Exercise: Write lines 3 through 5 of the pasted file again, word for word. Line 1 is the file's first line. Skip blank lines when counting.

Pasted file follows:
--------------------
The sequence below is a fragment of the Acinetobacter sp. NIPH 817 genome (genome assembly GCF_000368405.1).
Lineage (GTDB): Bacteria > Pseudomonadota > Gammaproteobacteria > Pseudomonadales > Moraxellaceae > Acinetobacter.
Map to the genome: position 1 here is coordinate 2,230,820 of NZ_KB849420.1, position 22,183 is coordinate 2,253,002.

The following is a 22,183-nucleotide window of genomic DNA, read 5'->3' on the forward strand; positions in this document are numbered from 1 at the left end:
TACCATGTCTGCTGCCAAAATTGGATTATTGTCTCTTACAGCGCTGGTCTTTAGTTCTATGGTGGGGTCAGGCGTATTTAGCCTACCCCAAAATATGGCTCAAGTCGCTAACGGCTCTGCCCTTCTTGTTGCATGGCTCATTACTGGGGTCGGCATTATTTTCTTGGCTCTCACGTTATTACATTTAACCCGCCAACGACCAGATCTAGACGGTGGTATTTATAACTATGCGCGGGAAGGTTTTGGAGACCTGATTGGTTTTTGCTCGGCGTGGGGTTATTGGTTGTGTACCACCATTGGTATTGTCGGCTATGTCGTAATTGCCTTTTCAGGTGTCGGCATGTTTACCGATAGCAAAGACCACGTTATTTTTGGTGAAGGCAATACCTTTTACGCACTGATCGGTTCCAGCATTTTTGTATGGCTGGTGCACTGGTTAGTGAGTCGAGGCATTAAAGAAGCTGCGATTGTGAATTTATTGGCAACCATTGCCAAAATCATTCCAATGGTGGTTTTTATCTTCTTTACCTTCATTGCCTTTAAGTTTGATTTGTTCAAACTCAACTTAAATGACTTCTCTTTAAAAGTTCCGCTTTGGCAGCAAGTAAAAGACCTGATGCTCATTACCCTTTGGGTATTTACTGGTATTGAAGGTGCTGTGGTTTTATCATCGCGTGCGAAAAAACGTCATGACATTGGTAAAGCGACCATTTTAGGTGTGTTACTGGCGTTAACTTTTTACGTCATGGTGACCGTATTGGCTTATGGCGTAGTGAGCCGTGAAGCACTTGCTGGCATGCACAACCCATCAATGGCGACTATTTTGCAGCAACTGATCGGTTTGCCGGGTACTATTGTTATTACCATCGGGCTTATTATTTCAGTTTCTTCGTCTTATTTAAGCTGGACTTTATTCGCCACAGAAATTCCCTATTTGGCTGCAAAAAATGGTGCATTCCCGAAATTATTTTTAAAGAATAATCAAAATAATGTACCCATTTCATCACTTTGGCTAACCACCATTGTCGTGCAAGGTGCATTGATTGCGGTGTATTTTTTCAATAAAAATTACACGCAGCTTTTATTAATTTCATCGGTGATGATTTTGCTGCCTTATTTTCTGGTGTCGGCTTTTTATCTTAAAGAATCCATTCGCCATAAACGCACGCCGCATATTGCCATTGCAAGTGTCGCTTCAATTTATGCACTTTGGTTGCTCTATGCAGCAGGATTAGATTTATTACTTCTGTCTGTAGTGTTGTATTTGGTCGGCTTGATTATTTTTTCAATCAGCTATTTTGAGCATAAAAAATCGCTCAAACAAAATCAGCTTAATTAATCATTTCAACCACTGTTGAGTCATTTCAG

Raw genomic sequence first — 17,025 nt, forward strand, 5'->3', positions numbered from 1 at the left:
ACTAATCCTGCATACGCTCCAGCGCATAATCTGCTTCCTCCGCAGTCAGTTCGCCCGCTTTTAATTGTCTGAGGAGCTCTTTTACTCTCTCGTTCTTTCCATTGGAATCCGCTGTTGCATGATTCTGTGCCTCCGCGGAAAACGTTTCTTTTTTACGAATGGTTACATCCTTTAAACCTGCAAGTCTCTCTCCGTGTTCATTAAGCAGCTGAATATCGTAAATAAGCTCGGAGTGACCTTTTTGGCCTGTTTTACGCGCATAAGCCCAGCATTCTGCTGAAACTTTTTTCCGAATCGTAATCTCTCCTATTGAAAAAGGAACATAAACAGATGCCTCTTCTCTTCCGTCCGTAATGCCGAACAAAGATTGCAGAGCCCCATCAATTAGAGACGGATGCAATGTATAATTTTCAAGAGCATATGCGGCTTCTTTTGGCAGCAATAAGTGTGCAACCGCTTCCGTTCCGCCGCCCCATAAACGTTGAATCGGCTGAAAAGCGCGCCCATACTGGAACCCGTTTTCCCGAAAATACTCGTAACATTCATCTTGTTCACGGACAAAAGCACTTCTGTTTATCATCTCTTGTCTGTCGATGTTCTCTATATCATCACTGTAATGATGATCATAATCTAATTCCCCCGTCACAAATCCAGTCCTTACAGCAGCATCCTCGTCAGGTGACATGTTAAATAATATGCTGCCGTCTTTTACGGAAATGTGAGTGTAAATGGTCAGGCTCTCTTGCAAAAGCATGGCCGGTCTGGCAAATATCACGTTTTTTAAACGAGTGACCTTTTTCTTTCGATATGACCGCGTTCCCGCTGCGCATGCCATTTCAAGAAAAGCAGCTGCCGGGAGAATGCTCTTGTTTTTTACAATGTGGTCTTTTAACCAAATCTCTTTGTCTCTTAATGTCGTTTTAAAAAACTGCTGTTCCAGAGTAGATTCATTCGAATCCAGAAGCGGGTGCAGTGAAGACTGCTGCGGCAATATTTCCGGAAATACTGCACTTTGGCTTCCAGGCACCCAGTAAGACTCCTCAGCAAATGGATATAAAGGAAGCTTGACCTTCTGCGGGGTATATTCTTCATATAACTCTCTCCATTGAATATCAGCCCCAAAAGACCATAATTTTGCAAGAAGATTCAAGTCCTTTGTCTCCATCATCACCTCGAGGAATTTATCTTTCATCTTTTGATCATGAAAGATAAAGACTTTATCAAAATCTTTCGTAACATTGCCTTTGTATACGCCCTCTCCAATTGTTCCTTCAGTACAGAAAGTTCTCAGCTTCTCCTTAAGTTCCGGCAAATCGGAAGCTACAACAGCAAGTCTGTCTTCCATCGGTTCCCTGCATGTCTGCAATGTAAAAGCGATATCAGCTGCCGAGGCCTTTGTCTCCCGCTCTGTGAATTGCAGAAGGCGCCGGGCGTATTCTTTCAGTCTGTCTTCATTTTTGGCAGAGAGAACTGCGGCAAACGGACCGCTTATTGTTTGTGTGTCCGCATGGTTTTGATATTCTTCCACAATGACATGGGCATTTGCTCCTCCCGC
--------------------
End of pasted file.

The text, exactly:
Map to the genome: position 1 here is coordinate 2,230,820 of NZ_KB849420.1, position 22,183 is coordinate 2,253,002.

The following is a 22,183-nucleotide window of genomic DNA, read 5'->3' on the forward strand; positions in this document are numbered from 1 at the left end:
TACCATGTCTGCTGCCAAAATTGGATTATTGTCTCTTACAGCGCTGGTCTTTAGTTCTATGGTGGGGTCAGGCGTATTTAGCCTACCCCAAAATATGGCTCAAGTCGCTAACGGCTCTGCCCTTCTTGTTGCATGGCTCATTACTGGGGTCGGCATTATTTTCTTGGCTCTCACGTTATTACATTTAACCCGCCAACGACCAGATCTAGACGGTGGTATTTATAACTATGCGCGGGAAGGTTTTGGAGACCTGATTGGTTTTTGCTCGGCGTGGGGTTATTGGTTGTGTACCACCATTGGTATTGTCGGCTATGTCGTAATTGCCTTTTCAGGTGTCGGCATGTTTACCGATAGCAAAGACCACGTTATTTTTGGTGAAGGCAATACCTTTTACGCACTGATCGGTTCCAGCATTTTTGTATGGCTGGTGCACTGGTTAGTGAGTCGAGGCATTAAAGAAGCTGCGATTGTGAATTTATTGGCAACCATTGCCAAAATCATTCCAATGGTGGTTTTTATCTTCTTTACCTTCATTGCCTTTAAGTTTGATTTGTTCAAACTCAACTTAAATGACTTCTCTTTAAAAGTTCCGCTTTGGCAGCAAGTAAAAGACCTGATGCTCATTACCCTTTGGGTATTTACTGGTATTGAAGGTGCTGTGGTTTTATCATCGCGTGCGAAAAAACGTCATGACATTGGTAAAGCGACCATTTTAGGTGTGTTACTGGCGTTAACTTTTTACGTCATGGTGACCGTATTGGCTTATGGCGTAGTGAGCCGTGAAGCACTTGCTGGCATGCACAACCCATCAATGGCGACTATTTTGCAGCAACTGATCGGTTTGCCGGGTACTATTGTTATTACCATCGGGCTTATTATTTCAGTTTCTTCGTCTTATTTAAGCTGGACTTTATTCGCCACAGAAATTCCCTATTTGGCTGCAAAAAATGGTGCATTCCCGAAATTATTTTTAAAGAATAATCAAAATAATGTACCCATTTCATCACTTTGGCTAACCACCATTGTCGTGCAAGGTGCATTGATTGCGGTGTATTTTTTCAATAAAAATTACACGCAGCTTTTATTAATTTCATCGGTGATGATTTTGCTGCCTTATTTTCTGGTGTCGGCTTTTTATCTTAAAGAATCCATTCGCCATAAACGCACGCCGCATATTGCCATTGCAAGTGTCGCTTCAATTTATGCACTTTGGTTGCTCTATGCAGCAGGATTAGATTTATTACTTCTGTCTGTAGTGTTGTATTTGGTCGGCTTGATTATTTTTTCAATCAGCTATTTTGAGCATAAAAAATCGCTCAAACAAAATCAGCTTAATTAATCATTTCAACCACTGTTGAGTCATTTCAG